No one had shared with him the impact nutrition could have on diabetes…
How does that happen? How does information actually work transformation?
Carlos had a similar story. He was tired of injecting insulin and being overweight. He decided he would change his diet and start exercising. The advice he had been hearing for years. What began with a daily bike ride around the block gradually increased to 50-mile bike rides on the weekend. He became an athlete. He lost the excess weight, eliminated his need for injecting insulin, and felt in control of the diabetes rather than controlled by it.
Anecdotal evidence is often thought of as weak. I think it is powerful. The extent of the improvement may not be possible for everyone, but it sure is worth trying. Who knows? It could be your story.
If you were to harness the healing potential found in lifestyle medicine what would need to be focused on? What would be the first thing you would do to apply the knowledge we have obtained? You might want to begin by processing what were the contributors to the development of diabetes for you. Some people develop diabetes and they do not have a pound to lose. Others have a history with known exposure to environmental toxins. Take the time to identify components in your life that could be contributing to the disease state. Sure, learn how to count carbs, but don’t stop there.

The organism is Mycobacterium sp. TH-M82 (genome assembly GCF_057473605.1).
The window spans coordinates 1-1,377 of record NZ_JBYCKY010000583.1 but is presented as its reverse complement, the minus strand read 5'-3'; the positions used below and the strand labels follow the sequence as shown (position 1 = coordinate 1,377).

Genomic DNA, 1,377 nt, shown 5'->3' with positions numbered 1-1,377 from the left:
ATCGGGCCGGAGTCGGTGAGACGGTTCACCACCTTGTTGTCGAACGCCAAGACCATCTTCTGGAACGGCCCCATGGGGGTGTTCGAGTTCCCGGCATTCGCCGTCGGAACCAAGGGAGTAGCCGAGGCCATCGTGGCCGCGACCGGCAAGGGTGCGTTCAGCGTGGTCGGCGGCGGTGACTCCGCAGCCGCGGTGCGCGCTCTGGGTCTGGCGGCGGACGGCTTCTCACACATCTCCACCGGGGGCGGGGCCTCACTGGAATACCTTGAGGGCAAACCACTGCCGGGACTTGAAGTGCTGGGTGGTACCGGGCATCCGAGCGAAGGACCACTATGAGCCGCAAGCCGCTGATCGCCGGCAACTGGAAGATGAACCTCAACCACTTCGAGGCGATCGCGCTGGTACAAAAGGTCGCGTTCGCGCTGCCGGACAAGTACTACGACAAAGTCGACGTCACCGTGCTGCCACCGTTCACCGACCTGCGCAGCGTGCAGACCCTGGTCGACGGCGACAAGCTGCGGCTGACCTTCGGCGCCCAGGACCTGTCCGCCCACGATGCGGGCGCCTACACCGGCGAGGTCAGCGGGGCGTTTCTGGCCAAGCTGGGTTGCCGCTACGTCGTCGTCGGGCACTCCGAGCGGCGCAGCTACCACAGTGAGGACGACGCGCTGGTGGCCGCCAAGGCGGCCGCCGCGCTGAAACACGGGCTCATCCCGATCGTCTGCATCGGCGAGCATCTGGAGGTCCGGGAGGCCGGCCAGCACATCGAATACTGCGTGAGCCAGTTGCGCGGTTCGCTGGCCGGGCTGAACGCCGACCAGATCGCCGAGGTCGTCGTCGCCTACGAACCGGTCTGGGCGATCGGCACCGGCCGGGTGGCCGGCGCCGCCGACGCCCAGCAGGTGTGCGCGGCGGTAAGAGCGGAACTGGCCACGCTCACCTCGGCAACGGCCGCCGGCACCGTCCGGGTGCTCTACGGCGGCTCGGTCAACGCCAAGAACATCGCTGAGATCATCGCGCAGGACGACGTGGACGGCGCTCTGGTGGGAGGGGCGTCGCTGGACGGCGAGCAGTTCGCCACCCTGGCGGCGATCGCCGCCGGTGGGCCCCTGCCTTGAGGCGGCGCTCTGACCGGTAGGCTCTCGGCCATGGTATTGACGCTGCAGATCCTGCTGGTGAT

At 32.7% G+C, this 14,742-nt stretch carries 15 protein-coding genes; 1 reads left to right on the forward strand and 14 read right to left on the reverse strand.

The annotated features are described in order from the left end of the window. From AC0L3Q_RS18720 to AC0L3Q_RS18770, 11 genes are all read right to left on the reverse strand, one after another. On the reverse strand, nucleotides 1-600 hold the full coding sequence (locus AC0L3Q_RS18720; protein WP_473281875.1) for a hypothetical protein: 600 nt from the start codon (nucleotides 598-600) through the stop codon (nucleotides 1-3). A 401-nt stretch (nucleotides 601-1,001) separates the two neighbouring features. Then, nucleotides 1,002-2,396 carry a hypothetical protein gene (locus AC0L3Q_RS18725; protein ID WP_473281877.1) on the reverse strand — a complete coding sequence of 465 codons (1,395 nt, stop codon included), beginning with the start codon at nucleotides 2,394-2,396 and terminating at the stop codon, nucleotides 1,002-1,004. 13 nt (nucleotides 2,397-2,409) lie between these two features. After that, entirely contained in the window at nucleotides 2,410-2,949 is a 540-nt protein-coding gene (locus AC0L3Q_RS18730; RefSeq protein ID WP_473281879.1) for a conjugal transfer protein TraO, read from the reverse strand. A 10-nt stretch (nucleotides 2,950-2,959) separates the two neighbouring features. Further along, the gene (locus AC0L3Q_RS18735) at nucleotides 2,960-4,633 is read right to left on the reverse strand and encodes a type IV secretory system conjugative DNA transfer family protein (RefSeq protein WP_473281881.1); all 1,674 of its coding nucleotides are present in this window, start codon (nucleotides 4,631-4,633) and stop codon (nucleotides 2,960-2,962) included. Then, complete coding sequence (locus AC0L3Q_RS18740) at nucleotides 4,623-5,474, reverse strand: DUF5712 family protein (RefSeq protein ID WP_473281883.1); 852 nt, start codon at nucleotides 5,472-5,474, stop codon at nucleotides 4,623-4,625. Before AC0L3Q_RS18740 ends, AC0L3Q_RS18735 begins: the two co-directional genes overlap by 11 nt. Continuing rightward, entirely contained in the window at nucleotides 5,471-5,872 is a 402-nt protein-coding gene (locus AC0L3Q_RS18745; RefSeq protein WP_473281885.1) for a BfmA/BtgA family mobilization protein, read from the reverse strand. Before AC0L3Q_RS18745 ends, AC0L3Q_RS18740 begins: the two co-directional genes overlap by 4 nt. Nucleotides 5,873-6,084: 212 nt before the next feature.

A good night’s sleep has a significant impact on how the body functions. Short sleep duration has been associated with promoting insulin resistance. Both the quality and quantity of sleep can have a profound effect on type-2 diabetes.
The journey towards your goal, whatever that is, begins with belief.
Emphasize a whole food plant-based diet. This may initially seem un-wise, as it is counter to common recommendations. However, as you swap low-carb fatty meats and cheese for plant-based carbs-containing protein, the goal is transformation in how your body processes those carbs. The emphasis on vegetables, beans, whole grains, nuts, and fruit in the diet eliminates contributors to insulin resistance that we have briefly looked at in previous articles. These foods also have the potential to improve diabetes by providing the substrates for optimal function of the community of bacteria living in our gut.